Saint Jane And The Ward Boss


The regulation of child labor, for example, was one political issue in which Hull-House residents became involved because of their knowledge of the lives of the neighbors. The first juvenile court in Chicago was set up as a result of their efforts; it was a direct response to the anxious mothers who could not understand why Hull-House would not help get their boys out of jail. The first factory inspection law in Illinois was also credited to Hull-House, and Florence Kelley became the first inspector. Another Hull-House resident—Dr. Alice Hamilton—pioneered in the field of industrial medicine. Because of their intimate acquaintance with the human cost of industrialization, settlement workers became vigorous advocates of promoting social justice through law.

It was a long jump but not an illogical one from the campaign against Powers to the stage of the Chicago Coliseum in August, 1912, when Jane Addams arose to second the nomination of Teddy Roosevelt by the Progressive party on a platform of social welfare. More remarkable than the ovation—larger than that given to any other seconder—was the fact that the huge audience seemed to listen carefully to what she had to say.

Some newspapers grandly estimated her value to T.R. at a million votes. “Like the report of Mark Twain’s death,” she commented, “the report is greatly exaggerated.” But she campaigned vigorously, in the face of criticism that this was not a proper role for a woman, and when the Bull Moose cause failed, she did not believe it had been a waste of time. It had brought about, she wrote Roosevelt, more discussion of social reform than she had dared to hope for in her lifetime. Alderman Powers was still in office—as were many like him—but the sources of his power were being attacked at the roots.

When the 1916 campaign came around, Democrats and Republicans alike made bids for Jane Addams’ support. The outbreak of war in Europe had turned her attention, however, in a different direction. As early as 1907, in a book called Newer Ideals of Peace , she had begun to elaborate William James’s notion of a “moral equivalent of war,” and had suggested that the experience of polyglot immigrant populations in learning to live together might be laying the foundations for a true international order. Like her ideals of social justice, those that she conceived on international peace had their beginning in the nineteenth ward.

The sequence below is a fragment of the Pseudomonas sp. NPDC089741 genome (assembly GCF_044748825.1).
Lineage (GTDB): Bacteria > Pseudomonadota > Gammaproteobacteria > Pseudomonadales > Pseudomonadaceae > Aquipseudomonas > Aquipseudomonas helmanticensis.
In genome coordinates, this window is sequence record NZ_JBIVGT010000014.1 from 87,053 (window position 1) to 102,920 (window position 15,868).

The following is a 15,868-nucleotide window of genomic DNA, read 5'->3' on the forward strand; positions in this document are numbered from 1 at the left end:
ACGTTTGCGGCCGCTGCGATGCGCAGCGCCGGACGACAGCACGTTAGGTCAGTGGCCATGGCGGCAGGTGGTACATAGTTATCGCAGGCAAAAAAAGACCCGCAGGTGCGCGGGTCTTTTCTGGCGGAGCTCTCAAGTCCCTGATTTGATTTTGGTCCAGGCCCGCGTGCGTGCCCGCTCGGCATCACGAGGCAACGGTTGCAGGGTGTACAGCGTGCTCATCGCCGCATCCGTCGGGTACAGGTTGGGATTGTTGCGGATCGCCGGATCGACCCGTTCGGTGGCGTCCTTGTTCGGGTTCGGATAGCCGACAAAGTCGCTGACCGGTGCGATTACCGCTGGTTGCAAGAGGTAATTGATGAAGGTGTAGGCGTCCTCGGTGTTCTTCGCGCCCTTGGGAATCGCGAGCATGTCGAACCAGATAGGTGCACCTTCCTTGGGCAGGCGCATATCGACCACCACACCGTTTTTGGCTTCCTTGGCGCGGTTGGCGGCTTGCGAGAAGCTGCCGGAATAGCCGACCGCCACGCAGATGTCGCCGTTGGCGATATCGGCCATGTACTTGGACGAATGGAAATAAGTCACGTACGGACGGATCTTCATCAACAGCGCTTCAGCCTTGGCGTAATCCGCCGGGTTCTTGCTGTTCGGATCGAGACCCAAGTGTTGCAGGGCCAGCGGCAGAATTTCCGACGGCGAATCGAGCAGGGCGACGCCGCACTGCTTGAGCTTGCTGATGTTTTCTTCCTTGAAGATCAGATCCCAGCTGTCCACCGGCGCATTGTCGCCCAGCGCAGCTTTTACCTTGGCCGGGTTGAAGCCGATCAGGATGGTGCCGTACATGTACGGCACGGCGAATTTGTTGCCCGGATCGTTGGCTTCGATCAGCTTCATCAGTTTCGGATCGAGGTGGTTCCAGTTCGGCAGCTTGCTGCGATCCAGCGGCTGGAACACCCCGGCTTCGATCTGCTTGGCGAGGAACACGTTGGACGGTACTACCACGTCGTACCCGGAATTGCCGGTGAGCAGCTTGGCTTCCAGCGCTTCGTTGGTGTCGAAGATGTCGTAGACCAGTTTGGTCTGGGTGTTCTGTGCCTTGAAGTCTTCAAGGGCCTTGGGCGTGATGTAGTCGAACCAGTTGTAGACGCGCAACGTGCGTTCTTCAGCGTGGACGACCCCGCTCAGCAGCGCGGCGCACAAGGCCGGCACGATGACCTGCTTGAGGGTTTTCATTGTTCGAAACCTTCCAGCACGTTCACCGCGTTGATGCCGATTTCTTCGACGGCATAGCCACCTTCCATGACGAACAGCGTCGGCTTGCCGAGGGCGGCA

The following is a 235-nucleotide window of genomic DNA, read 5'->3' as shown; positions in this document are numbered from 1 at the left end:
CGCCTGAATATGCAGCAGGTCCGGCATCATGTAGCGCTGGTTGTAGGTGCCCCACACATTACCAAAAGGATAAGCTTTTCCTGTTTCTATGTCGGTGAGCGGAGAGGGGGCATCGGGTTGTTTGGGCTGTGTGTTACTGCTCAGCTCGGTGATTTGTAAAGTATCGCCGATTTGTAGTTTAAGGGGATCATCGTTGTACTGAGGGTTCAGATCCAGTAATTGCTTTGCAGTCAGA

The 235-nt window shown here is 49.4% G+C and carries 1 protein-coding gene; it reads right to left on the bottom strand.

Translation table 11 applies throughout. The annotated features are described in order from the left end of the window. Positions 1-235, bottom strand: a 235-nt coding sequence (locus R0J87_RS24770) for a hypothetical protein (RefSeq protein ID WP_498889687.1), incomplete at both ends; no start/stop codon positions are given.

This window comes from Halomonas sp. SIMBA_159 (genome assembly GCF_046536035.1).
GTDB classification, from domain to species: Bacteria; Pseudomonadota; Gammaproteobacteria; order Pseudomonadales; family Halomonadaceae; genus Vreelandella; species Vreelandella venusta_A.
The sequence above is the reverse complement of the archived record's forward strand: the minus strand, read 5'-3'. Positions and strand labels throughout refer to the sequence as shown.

To her, as to so many idealistic progressives, world war came as a profound shock. Her response was a vigorous effort to bring together American women and women from all the European countries to urge upon their governments a negotiated peace. In Europe, where she went in 1915 for a meeting of the Women’s International Peace Conference, she visited prime ministers; at the end of that year she planned to sail on Henry Ford’s peace ship ( AMERICAN HERITAGE , February, 1958), but illness forced her to withdraw at the last moment. At home she appealed to President Wilson. Unshaken in her pacifism, she stood firmly against the war, even after the United States entered it.


Her popularity seemed to melt overnight. Many women’s clubs and social workers, who owed so much to her vision, deserted her. An Illinois judge who thought it dangerous for her to speak in wartime was widely supported in the press. For most of 1917 and 1918 she was isolated as never before or again. But she did not waver.

When the war ended she began at once to work for means to prevent another. Through the twenties she was constantly active in searching for ways in which women could cut across national lines in their work for peace. In 1931, in her seventy-first year, she received the Nobel Peace Prize—the second American to be so recognized. She died, full of honors, in 1935.

As for Johnny Powers, he had lived to a ripe old age and died in 1930, remaining alderman almost to the end, still fighting reform mayors, still protesting that he and Miss Addams were really friends, after all. From whichever department of the hereafter he ended up in, he must have looked down—or up—in amazement at the final achievements of his old enemy, who had been so little troubled by his insistence that there should be “no petticoats in politics.”